Maybe Plan Bee Isn't the Best Option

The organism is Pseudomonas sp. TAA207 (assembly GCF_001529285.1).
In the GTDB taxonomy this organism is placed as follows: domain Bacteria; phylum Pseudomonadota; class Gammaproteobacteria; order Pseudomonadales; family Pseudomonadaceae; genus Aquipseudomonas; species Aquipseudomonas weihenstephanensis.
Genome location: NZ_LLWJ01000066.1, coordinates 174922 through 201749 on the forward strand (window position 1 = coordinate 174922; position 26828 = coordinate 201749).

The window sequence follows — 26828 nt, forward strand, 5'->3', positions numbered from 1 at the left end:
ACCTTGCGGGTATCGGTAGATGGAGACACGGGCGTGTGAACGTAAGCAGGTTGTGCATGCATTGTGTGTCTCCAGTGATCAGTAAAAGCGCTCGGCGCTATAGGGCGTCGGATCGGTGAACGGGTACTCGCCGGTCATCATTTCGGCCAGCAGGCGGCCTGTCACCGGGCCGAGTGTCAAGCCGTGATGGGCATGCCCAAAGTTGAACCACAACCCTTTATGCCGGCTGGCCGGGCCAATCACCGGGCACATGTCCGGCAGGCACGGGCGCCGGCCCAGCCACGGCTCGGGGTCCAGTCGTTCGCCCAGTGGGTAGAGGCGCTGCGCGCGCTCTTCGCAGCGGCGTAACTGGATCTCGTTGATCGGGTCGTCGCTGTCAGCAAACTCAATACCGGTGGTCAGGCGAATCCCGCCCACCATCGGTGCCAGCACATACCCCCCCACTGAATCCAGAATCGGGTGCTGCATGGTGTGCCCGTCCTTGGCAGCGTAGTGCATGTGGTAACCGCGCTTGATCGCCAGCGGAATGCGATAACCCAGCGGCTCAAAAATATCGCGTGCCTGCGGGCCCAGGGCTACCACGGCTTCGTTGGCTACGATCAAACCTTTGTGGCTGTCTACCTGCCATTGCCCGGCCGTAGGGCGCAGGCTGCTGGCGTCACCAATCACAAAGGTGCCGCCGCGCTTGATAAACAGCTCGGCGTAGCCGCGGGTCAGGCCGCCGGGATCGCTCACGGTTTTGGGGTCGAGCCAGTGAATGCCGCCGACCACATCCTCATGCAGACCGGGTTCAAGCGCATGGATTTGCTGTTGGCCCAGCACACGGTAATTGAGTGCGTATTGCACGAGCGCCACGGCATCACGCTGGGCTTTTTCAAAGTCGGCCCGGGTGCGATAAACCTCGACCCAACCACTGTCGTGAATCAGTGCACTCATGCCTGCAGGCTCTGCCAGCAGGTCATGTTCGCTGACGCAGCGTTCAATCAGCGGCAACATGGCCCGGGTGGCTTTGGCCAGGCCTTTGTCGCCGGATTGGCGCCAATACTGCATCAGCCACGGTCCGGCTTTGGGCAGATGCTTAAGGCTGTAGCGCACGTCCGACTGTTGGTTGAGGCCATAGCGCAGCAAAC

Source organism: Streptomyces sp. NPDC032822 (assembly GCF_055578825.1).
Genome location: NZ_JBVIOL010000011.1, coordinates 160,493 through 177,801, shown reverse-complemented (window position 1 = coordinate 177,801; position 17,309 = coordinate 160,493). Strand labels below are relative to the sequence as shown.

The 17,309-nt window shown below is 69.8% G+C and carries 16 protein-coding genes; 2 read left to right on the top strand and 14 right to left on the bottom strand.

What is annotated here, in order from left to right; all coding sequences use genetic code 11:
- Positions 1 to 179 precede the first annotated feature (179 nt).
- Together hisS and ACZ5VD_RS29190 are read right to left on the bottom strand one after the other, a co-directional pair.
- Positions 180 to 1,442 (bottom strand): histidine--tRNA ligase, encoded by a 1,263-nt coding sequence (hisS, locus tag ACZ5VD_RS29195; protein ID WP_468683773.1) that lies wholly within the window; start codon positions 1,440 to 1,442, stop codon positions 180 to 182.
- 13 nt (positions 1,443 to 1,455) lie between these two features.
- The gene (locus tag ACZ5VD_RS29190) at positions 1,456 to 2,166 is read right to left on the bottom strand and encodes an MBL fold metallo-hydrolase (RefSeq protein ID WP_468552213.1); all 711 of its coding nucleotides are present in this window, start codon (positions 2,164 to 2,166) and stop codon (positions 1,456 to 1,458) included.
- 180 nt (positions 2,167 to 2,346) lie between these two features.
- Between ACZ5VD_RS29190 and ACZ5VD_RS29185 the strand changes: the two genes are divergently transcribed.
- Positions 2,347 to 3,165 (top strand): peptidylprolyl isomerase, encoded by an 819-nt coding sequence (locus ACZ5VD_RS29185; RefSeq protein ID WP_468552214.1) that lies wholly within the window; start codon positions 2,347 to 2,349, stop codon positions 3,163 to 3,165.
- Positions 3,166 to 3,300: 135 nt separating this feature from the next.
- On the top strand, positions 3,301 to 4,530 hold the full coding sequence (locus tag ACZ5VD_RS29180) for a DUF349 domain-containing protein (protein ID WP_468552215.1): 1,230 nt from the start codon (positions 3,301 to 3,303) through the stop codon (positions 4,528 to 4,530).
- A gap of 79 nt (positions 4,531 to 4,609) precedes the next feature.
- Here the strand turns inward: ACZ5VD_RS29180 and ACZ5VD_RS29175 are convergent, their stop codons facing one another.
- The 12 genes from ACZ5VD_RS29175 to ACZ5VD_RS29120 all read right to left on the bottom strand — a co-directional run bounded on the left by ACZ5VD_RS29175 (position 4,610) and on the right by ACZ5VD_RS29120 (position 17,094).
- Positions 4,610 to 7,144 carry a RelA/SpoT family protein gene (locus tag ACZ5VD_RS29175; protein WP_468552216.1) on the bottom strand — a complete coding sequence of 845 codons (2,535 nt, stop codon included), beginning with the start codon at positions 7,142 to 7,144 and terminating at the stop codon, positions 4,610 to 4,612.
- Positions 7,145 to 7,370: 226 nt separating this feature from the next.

A quick refresher if you weren’t here for the first post- the bee population is dwindling and if trying to replenish them doesn’t work, then we will have to turn to some sort of alternative for pollination. We also covered that human pollination is out of the question, which, in case you were curious, it would not be feasible nor economic for humans to pollinate both crops and wild plants by hand. It would not be easy to identify specimens that would potentially be at risk if bees died out completely. But for robots? Manual pollination would absolutely be feasible. Robots don’t need breaks other than to recharge. Some drone bee prototypes were developed in 2017 and put to work to see how effective they could be. These bees that were designed and developed by Anna Haldewang showed a lot of potential, but the project has been quiet as of late. And actually, a correction to our previous post, Anna Haldewang’s model wasn’t the first- it seems that in 2013 Harvard developed a drone bee. The Harvard model bees are able to stick to surfaces and dive/ swim in water in addition to fly/hover. Either way, both of these developments are prior to the bee patents filed by Walmart. In our last article concerning robot bees, we briefly covered that in 2018, Walmart filed a patent for a robot bee. Can you imagine walking around a field or a botanic garden and a terminator bee sponsored by Walmart buzzes past you? If not, it’s ok because we can’t either. Apparently, the technology for these “pollination drones” (as Walmart puts it) could potentially pollinate crops and plants just as efficiently as real bees. The claim is that the drones can do everything real bees can with the use of sensors and cameras (think a tesla, but instead of driving a car, it’s driving a bee) to locate crops and the relevant parts of the crops for pollination. The robot bee patent was filed with 5 other patents for farming drones, all with different purposes. What was Walmart's goal with these patents? That is not clear at this time and wasn’t clear when the patents were filed. The current speculation is that it might have something to do with Walmart’s attempts to improve its grocery business. That would make sense if the focus for the last few years hadn’t been grocery delivery specifically. The second biggest question here is what impact could mass produced robot bees have? It’ll either be great or terrible. Great, in that the robot bees would be able to take over pollination from bees in the event that the bee population drops so low that they are unable to pollinate on a large scale anymore. Ignoring the environmental impact of the sudden loss of living bees, large “populations” of robot bees released in the wild could be terrible in that predators of bees could potentially start to prey on robot bees and who knows how that could negatively affect the natural food chains. If small plastics can kill turtles, small plastics combined with metals and batteries will probably kill birds (and whatever is unlucky enough to eat an impacted bird). Food for thought- plan bee might be great, but environmental factors must also be taken into account. 

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